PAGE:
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Our e-News Brief features the policies, people and research driving adoption of comprehensive medication management. Each week, you’ll receive the latest news about practice transformation, policy solutions, evidence and innovation that advance comprehensive medication management. Subscribe today, so you’ll never miss an issue.

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GTMRx News Brief

May 26, 2020

Practice Transformation

COVID-19 has forced many ambulatory care clinics to turn to telehealth. A new podcast from GTMRx founding funder, the American Society of Health-System Pharmacists, explores the implementation and expansion of telehealth pharmacy services in two ambulatory care clinics. Speakers discuss the types of telehealth visits provided, the roadblocks encountered, lessons learned and reimbursement. (ASHP podcast)
Widespread critical-medication shortages are the next big crisis of the coronavirus pandemic, writes Jeremy Samuel Faust, emergency physician at Brigham and Women’s Hospital. Some hospitals are running short on solutions needed for dialysis. In addition to drugs for patients on mechanical ventilators, including sedatives and painkillers, we need to fast-track the production of drugs used to treat pneumonia. Hydroxychloroquine is a concern, too. It’s being used for COVID-19 patients despite a lack of compelling evidence, creating shortages for patients with conditions it’s known to help, such as lupus and rheumatoid arthritis. (The Atlantic)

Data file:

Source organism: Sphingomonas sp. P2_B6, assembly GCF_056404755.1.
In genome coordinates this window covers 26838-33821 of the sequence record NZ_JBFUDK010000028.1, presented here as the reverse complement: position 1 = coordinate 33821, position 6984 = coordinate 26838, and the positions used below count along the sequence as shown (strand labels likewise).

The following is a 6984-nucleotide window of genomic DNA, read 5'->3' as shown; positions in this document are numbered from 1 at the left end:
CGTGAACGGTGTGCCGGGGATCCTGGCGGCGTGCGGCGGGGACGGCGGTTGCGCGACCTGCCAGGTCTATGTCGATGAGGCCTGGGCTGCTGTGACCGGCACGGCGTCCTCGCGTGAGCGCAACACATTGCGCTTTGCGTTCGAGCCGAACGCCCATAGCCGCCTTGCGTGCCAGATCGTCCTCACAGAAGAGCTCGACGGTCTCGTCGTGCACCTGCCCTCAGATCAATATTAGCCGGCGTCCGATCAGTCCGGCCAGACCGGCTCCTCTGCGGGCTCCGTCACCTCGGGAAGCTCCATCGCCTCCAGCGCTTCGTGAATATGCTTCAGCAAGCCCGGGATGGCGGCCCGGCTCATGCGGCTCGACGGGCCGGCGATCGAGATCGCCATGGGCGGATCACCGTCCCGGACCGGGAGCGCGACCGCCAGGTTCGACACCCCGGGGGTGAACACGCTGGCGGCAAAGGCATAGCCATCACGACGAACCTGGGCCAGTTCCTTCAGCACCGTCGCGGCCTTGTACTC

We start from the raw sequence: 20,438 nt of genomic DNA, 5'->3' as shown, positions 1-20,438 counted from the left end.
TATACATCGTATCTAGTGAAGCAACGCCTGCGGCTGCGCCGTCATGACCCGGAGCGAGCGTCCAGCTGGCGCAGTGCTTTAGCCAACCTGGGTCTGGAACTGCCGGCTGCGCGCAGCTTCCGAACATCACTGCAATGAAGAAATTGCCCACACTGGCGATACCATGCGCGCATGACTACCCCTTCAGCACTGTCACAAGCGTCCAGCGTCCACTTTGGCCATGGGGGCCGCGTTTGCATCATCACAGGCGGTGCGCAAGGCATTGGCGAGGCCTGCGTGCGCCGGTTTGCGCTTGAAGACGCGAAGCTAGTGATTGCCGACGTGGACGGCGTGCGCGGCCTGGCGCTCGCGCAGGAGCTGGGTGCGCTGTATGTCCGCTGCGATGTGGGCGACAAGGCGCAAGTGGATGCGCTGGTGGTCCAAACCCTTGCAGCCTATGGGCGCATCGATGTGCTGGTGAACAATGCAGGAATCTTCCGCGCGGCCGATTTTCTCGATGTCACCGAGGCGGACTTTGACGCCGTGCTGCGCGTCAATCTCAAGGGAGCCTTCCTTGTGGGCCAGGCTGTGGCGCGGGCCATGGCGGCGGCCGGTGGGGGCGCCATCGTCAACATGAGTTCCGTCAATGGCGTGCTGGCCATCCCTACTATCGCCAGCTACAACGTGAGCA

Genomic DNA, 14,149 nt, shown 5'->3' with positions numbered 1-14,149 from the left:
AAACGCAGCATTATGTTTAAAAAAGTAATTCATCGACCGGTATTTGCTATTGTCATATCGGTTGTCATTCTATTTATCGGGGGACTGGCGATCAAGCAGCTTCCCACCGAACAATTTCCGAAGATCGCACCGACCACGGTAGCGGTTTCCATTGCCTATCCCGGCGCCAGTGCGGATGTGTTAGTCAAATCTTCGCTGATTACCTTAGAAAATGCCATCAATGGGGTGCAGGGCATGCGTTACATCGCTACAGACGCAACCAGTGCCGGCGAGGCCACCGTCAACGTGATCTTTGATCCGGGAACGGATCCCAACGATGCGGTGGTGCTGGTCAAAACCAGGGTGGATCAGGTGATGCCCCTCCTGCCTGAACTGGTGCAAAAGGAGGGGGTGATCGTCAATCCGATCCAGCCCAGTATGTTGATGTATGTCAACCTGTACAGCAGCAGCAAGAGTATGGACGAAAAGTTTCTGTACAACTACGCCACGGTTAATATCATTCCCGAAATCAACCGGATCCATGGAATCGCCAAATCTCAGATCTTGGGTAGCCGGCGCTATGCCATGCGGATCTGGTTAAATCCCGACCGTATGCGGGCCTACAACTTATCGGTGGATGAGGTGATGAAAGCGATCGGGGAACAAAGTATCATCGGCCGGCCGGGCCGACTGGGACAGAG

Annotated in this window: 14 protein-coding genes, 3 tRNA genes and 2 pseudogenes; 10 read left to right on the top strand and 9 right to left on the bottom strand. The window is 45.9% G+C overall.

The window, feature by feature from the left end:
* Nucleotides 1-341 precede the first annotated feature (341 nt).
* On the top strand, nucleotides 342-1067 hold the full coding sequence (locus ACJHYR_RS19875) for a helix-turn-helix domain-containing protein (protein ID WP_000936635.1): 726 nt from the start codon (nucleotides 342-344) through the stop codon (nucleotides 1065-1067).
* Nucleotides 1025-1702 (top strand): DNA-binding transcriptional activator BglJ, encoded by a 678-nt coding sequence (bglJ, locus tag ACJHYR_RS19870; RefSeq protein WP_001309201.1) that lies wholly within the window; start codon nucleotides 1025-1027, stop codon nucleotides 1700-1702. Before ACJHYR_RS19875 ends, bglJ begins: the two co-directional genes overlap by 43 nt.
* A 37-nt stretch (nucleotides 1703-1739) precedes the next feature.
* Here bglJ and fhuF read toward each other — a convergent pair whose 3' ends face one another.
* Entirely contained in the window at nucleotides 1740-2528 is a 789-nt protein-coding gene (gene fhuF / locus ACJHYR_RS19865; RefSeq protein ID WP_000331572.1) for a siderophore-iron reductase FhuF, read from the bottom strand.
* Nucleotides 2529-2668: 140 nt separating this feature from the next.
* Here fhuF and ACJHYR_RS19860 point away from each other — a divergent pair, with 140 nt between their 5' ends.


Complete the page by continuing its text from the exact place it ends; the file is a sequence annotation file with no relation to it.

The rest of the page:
A recent HealthITAnalytics article explores how Allegheny Health Network is leveraging real-time analytic tools to improve care coordination and patient health outcomes. Its new care coordination platform—CarePort—allows Allegheny Health to identify patients in need of follow-up care in real-time. It’s also providing wrap-around support with nursing and health coaches. “We’re moving to a team-based care model and introducing extended care team members to include behavioral health consultants, pharmacy, nutrition and social work,” says Bill Johnjulio, MD, chair of the Allegheny Health Network primary care institute. (HealthITAnalytics)

Evidence & Innovation

The Apple/Google Bluetooth virus-tracking technology is rolling out, but public health officials are not so sure it will be helpful, reports the Washington Post. The system will notify smartphone users if they’ve potentially come into contact with an infected person, but it won’t share any data with health officials or reveal where those meetings took place. In early communications about the product, the companies referred to it as a “contract tracing” system, but they have since backed away from that. (Washington Post)
A recent Wall Street Journal article featured physicians skeptical of precision medicine; they argued that tailoring treatment to the genetic profiles of individuals is “less important than the old-fashioned public health measures.” Paula Muto, MD, FACS, was among those who disagreed via a letter to the editor. “Public health is not the same as practicing medicine. One is dedicated to the prevention of disease and the other to its treatment. Both are important but should not be seen as interchangeable.” (Wall Street Journal letters)